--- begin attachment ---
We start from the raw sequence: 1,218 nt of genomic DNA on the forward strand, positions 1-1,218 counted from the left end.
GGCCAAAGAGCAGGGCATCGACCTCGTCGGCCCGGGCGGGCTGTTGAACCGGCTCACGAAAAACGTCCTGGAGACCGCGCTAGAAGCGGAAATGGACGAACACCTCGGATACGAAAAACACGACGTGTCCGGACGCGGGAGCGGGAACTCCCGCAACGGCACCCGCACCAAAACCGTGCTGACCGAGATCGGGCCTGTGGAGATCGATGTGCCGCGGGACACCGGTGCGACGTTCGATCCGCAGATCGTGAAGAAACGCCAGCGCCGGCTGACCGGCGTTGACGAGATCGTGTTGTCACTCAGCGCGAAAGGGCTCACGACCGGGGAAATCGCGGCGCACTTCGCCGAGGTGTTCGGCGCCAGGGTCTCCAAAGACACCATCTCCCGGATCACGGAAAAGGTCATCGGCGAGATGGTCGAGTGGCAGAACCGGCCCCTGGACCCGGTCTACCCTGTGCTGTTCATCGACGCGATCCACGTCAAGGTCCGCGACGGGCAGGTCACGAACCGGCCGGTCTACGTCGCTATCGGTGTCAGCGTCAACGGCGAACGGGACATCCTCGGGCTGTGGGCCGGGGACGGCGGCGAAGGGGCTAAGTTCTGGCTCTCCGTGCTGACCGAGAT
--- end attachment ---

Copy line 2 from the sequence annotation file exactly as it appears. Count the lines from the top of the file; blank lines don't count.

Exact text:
GGCCAAAGAGCAGGGCATCGACCTCGTCGGCCCGGGCGGGCTGTTGAACCGGCTCACGAAAAACGTCCTGGAGACCGCGCTAGAAGCGGAAATGGACGAACACCTCGGATACGAAAAACACGACGTGTCCGGACGCGGGAGCGGGAACTCCCGCAACGGCACCCGCACCAAAACCGTGCTGACCGAGATCGGGCCTGTGGAGATCGATGTGCCGCGGGACACCGGTGCGACGTTCGATCCGCAGATCGTGAAGAAACGCCAGCGCCGGCTGACCGGCGTTGACGAGATCGTGTTGTCACTCAGCGCGAAAGGGCTCACGACCGGGGAAATCGCGGCGCACTTCGCCGAGGTGTTCGGCGCCAGGGTCTCCAAAGACACCATCTCCCGGATCACGGAAAAGGTCATCGGCGAGATGGTCGAGTGGCAGAACCGGCCCCTGGACCCGGTCTACCCTGTGCTGTTCATCGACGCGATCCACGTCAAGGTCCGCGACGGGCAGGTCACGAACCGGCCGGTCTACGTCGCTATCGGTGTCAGCGTCAACGGCGAACGGGACATCCTCGGGCTGTGGGCCGGGGACGGCGGCGAAGGGGCTAAGTTCTGGCTCTCCGTGCTGACCGAGAT